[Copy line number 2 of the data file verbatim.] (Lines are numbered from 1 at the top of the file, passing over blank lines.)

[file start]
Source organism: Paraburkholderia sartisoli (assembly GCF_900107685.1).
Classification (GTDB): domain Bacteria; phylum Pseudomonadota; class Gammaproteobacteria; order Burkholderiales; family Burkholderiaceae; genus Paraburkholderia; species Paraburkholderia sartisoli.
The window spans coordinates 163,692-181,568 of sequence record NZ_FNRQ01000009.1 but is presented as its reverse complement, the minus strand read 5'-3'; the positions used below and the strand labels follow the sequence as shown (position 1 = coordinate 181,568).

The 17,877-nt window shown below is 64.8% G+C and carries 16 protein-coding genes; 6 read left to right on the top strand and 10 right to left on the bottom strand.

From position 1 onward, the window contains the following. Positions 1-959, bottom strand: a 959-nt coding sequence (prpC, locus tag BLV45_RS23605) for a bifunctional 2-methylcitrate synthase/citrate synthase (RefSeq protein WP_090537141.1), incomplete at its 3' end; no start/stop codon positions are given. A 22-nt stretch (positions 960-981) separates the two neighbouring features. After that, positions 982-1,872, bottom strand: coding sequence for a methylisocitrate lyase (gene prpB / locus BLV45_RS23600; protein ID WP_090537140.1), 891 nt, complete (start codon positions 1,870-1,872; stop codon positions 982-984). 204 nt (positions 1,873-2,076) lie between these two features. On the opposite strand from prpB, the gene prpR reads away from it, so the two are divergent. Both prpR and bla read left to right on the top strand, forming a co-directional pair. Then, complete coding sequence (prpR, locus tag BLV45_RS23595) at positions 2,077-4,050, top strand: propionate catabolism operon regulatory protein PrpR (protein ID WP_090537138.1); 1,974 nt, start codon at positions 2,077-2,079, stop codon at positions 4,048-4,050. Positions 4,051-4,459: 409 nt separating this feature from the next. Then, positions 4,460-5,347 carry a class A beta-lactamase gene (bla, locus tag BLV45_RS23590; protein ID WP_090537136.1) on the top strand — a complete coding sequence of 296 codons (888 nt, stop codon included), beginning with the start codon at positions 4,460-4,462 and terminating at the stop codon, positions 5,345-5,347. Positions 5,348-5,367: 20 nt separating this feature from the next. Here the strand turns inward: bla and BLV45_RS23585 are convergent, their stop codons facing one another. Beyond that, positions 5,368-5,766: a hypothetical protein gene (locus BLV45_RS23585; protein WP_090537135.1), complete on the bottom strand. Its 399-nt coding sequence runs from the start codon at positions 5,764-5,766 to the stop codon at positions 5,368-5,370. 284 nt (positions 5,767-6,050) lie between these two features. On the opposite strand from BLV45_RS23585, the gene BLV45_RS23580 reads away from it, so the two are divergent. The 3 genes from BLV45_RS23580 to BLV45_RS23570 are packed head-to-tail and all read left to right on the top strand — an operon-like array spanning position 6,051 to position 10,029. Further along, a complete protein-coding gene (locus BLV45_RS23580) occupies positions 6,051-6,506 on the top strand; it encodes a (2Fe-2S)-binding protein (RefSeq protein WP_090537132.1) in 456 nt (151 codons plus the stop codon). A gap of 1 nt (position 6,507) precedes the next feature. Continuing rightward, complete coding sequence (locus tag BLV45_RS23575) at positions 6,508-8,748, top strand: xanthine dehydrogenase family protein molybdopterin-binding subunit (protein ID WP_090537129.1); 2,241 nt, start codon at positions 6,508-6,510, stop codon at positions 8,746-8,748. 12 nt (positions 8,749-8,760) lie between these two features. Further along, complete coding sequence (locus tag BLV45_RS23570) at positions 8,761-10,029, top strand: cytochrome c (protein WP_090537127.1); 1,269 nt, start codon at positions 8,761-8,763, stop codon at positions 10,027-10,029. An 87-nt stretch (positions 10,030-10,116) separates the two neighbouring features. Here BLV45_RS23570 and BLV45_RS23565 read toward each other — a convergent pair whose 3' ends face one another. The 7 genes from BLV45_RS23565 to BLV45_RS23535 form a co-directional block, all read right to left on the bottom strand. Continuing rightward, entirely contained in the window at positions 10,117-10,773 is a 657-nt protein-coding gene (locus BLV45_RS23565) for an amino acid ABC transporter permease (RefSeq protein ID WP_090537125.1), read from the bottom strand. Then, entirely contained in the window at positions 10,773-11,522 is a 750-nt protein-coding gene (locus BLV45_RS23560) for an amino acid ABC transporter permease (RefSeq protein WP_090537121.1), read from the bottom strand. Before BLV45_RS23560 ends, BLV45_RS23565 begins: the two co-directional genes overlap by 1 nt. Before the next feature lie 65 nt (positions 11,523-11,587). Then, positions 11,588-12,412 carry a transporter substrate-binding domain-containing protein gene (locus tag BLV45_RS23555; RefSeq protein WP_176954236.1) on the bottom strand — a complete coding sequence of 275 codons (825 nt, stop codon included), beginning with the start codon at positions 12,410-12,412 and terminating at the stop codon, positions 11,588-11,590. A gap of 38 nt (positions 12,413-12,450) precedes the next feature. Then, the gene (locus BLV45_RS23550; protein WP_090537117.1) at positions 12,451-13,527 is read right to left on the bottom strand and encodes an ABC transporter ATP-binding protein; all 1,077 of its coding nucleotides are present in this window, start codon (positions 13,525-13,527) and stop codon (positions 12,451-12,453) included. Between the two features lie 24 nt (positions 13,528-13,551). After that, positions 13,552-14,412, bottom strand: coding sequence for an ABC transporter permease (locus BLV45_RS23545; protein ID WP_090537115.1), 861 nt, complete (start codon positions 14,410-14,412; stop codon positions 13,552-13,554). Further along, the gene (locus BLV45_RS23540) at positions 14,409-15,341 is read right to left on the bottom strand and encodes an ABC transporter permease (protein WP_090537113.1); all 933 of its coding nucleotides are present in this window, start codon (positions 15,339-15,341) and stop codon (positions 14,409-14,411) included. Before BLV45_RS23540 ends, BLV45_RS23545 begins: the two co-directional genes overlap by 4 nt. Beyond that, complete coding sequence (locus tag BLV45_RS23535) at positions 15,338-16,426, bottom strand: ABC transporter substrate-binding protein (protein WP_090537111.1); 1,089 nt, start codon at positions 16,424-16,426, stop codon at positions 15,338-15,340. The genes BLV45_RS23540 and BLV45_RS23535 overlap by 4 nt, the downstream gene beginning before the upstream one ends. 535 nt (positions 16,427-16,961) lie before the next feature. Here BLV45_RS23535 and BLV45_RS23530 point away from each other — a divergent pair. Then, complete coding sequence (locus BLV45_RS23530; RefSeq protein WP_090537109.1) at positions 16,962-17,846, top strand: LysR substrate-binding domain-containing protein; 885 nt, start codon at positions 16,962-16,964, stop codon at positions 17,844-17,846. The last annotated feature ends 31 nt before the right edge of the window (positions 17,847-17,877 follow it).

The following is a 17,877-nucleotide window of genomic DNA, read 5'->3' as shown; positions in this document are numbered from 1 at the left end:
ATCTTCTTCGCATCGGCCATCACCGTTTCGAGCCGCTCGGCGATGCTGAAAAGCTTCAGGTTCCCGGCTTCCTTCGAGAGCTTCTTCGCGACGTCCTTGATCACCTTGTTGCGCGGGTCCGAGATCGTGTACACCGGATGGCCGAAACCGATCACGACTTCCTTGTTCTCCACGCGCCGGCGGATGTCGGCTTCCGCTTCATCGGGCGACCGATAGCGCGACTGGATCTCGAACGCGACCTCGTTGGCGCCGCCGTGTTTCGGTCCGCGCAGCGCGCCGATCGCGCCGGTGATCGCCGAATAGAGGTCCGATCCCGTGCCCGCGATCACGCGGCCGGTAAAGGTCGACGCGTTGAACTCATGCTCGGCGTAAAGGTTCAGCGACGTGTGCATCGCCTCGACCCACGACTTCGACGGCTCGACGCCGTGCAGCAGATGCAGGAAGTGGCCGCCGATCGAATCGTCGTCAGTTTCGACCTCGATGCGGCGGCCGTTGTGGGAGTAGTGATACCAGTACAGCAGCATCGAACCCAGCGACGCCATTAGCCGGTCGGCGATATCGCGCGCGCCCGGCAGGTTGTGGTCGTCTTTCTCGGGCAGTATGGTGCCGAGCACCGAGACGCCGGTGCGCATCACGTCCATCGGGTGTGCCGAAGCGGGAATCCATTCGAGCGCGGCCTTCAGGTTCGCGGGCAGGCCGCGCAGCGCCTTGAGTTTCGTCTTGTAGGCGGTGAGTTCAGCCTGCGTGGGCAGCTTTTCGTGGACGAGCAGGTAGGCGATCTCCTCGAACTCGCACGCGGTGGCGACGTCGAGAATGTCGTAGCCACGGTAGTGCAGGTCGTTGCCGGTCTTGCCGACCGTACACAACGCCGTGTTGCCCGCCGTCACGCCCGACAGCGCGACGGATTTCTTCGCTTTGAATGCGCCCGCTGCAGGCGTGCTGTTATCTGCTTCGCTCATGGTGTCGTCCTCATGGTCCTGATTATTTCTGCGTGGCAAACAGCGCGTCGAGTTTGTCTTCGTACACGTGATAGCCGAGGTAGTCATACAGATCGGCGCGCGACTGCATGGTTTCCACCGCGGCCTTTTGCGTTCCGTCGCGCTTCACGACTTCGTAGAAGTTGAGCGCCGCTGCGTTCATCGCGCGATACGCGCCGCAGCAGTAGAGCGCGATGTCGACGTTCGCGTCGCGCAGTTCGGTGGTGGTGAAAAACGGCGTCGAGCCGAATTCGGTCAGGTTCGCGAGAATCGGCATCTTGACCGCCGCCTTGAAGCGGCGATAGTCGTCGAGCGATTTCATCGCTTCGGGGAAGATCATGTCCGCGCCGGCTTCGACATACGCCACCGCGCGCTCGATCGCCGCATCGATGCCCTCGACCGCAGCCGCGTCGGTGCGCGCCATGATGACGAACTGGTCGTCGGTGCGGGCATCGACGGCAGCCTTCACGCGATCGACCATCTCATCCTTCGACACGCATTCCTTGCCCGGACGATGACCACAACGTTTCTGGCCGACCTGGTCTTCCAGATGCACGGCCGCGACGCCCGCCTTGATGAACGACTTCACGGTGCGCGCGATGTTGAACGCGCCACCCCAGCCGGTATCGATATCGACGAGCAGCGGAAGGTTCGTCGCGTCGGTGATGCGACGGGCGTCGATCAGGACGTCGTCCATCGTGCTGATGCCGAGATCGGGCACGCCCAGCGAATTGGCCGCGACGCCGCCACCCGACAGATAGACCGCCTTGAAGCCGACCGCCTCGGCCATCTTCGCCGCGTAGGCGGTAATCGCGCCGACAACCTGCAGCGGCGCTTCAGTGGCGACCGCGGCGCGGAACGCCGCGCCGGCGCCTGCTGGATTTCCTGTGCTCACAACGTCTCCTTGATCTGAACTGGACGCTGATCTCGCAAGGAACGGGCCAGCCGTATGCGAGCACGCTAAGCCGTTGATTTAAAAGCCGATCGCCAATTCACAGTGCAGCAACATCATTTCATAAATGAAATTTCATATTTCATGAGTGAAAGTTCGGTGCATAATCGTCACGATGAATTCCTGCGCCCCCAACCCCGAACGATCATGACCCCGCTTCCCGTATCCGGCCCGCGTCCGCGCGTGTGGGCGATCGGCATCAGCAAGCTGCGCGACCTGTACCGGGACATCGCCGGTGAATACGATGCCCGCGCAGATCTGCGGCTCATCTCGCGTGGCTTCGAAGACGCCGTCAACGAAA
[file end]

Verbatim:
Classification (GTDB): domain Bacteria; phylum Pseudomonadota; class Gammaproteobacteria; order Burkholderiales; family Burkholderiaceae; genus Paraburkholderia; species Paraburkholderia sartisoli.